That then, through the lens of 1950s psychoanalysis, became “Yeah, he turned out screwed up, and we know it has to be his mom that did it, and we know that men who love their mothers are queer, so therefore he’s got to have some sort of sexual hang-up.” Ed Gein’s father, his violence, his childhood abuse and domestic abuse of his wife all that got written out of the story, to the point that when you come to "Psycho," which is our fictionalization of this case, Norman Bates is very clearly coded as queer or trans in some way, and he’s also the product of a single-mother household, because that’s what Freud thought created queer men and trans women: single-mother households, or households where the father was weak or absent. Where he might as well be wearing a dress.
So Norman’s household has been translated from the original Gein. The original meanings were abandoned. The new version is more in line with what mid-century Westerners are comfortable hearing.
Exactly. The Ed Gein figure in “Psycho” has been left alone to be raised by a woman. This woman has usurped the rights of the father to run the household and to give her name to the family line. Her name’s Norma, his name is Norman. She knows she’s 100% handing down her own name like an old-timey king or something.
Norman, meanwhile, is absolutely presented as the person who, to use the time-honored expression, wears the pants—but he’s just this wimp who gets pushed around and told what to do, and he has to clean up whenever “she” murders somebody. It’s that fear of an adult woman exercising power within the home: even though we’ve told women that the home is the only place where they’re allowed to have any authority whatsoever, it’s still fundamentally terrifying to us that they might actually have some control and exercise it.
You also write about this idea of a woman’s body becoming “a dangerous host for a man’s perfect sperm, resulting in story after story in which a bad wife inflicts her own biological corruption on her husband’s family line.” Then you go on to quote Aristotle proclaiming “The female is, as it were, a mutilated male.” As a guy reading this book, it’s unnerving, because it seems as if the definition of a feminine monster is often a projection of male psychological issues.
Yeah, male vulnerability. Absolutely. There was a really interesting essay by Barbara Katz Rothman about how, within patriarchy, reproduction becomes almost like a technology. A woman’s body becomes a factory for men to build babies in. And there’s tremendous vulnerability because this is your legacy, this is your history, this is you continuing on down through the future, and it has to happen inside the body of someone else, someone that you can’t ever completely control.
And in fact, patrilineal reproduction being what it is, you can’t ever even be completely sure that that’s your kid unless you have a real firm grip on this woman’s life. So for men, there is a potent terror associated with the fact that your power in the world, and your position in the world, and your future, are all dependent on being able to control somebody that you can’t control, and being able to control a biological process that is A) fundamentally kind of ungovernable, and B) isn’t even really happening to you.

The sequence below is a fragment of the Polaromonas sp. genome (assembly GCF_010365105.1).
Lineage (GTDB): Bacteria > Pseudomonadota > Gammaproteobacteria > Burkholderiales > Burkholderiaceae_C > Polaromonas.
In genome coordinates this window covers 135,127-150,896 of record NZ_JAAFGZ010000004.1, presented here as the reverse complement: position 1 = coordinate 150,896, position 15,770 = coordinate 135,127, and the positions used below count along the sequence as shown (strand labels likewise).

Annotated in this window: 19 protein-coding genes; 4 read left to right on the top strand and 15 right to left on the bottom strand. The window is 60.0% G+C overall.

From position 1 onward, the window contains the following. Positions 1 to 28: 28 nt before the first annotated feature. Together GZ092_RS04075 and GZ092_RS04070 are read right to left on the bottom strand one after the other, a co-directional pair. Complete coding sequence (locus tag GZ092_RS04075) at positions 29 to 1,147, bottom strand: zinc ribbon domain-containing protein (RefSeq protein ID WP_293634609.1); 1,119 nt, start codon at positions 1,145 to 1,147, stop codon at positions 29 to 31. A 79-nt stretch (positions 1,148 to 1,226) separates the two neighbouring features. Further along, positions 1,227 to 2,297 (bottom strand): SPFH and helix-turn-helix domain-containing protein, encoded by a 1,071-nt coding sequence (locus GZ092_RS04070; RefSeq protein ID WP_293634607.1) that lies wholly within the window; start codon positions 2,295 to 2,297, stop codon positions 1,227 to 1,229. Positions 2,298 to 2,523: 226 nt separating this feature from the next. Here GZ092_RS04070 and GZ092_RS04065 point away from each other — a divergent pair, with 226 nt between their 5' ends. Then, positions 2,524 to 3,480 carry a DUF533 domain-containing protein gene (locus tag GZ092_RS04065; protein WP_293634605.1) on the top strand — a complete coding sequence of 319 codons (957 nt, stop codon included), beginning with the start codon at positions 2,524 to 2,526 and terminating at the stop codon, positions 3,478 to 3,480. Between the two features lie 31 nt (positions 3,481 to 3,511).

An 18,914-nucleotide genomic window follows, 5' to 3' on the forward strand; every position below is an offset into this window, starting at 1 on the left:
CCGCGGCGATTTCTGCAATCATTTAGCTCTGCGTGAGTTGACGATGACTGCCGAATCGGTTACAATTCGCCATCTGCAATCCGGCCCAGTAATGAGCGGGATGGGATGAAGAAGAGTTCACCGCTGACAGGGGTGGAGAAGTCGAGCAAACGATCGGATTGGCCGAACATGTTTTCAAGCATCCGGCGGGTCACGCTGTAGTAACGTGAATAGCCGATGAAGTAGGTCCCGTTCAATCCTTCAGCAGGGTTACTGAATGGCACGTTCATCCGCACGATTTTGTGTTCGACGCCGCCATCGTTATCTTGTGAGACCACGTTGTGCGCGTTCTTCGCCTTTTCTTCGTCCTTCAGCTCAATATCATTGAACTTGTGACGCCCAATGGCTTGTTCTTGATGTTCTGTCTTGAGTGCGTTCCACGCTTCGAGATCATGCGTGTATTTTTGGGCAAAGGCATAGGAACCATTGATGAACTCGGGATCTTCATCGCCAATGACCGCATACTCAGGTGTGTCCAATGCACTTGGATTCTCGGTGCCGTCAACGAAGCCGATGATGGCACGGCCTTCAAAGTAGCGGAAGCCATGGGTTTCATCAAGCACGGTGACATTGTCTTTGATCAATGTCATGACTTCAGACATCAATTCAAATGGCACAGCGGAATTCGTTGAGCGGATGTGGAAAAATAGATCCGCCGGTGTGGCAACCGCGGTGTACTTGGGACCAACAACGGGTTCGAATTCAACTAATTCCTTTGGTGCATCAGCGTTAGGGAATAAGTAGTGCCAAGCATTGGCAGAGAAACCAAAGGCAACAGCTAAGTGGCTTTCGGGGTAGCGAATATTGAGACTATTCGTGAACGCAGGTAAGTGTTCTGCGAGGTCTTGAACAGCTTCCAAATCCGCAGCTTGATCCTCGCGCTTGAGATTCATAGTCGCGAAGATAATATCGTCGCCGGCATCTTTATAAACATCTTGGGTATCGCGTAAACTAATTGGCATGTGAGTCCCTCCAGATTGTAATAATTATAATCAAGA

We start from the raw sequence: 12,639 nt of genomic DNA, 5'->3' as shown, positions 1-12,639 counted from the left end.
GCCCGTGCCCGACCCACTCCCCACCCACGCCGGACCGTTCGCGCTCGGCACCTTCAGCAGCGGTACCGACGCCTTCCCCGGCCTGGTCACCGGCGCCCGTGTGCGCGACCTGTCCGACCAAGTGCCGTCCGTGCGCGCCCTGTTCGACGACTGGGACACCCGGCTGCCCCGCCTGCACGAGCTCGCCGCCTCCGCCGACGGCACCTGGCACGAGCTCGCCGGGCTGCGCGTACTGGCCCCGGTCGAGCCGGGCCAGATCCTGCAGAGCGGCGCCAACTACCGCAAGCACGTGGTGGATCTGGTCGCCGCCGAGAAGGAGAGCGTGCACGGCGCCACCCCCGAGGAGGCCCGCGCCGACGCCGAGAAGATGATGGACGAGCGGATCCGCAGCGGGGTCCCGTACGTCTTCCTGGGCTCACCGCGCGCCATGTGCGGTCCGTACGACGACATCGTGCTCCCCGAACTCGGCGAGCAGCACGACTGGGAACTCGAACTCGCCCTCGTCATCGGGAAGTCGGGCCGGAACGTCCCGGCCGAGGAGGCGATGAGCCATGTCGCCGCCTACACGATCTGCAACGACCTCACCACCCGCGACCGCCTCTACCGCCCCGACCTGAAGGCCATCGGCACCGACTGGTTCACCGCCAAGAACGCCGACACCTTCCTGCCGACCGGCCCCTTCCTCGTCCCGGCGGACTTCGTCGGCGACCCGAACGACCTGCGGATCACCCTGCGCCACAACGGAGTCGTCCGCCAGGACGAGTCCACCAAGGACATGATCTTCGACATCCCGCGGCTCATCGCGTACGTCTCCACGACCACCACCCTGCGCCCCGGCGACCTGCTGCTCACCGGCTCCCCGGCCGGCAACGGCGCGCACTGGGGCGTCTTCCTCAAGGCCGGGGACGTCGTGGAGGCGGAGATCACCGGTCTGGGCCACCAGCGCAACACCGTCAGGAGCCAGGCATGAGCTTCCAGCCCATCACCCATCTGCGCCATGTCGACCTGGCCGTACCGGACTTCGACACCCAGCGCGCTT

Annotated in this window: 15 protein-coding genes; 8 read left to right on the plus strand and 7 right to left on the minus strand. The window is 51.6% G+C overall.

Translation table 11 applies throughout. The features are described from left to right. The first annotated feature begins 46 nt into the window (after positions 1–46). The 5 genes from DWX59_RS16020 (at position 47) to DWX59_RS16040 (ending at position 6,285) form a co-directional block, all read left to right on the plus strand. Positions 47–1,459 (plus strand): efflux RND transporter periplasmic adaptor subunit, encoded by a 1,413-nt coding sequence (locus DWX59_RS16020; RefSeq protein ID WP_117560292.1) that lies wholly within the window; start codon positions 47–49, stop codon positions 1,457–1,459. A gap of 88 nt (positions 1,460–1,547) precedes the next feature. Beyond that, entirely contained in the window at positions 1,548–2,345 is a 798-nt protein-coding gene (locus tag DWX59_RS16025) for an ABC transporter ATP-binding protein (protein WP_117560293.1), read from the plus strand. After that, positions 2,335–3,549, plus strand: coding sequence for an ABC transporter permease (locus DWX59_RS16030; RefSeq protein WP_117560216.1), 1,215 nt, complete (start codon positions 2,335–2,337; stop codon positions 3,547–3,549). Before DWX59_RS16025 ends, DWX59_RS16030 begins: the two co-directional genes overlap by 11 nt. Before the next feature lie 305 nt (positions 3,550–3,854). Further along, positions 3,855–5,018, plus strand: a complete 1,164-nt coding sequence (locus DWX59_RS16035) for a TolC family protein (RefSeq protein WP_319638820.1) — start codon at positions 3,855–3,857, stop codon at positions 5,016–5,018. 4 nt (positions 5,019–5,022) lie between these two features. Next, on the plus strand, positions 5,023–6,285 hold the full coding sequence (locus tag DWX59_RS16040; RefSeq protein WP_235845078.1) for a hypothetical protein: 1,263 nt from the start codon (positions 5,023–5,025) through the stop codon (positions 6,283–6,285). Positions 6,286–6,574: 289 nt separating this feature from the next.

And I think that’s why we get so many viscerally sexual, maternalized images of female monstrosity: because it’s propaganda, right? A monster is something that needs to be killed or the system will collapse. A monster is the thing that you go hunt down at the end of the movie and you’re slaying the dragon, which is what a man is supposed to do.
That’s what a hero does. If women are monsters, then whatever violence you inflict on them is justified because you are keeping the world from ending. You are keeping your life and your social order from crumbling around your ears. And that’s true, as it happens.
Do you believe legalized abortion is endangered?
Not just abortion. Abortion and sex education and birth control, because it’s not going to stop at abortion. When we lose the legal right to abortion, birth control is going to be next.
Is abortion the ultimate repudiation of male authority?
There’s a long history of abandoning or killing babies who were seen as burdensome or defective in some way. Disabled babies have often been treated pretty brutally, “Well, it came out wrong. Let’s kill it.” That was part of society, so has not ever been the case that every single time someone got pregnant and had a baby, that baby had a home and a happy life and parents that wanted to keep it alive. But when the person with the pregnant body is the one making those decisions, that is terrifying to patriachial society. That’s why there’s move toward reproductive coercion.
What is reproductive coercion?
Reproductive coercion can take a lot of forms. It can take the form of mandatory abortions for those who don’t want them, it can take the form of sterilizing targeted populations, which has happened many times over. Denying someone the right to have a child is just as intense a violation. In Japan, there’s a trans man who’s been suing his government for years on end just for the right to not have a hysterectomy. There’s a rule that all trans people have to be sterilized in Japan, and it’s brutally unjust. Abortion exists on that continuum.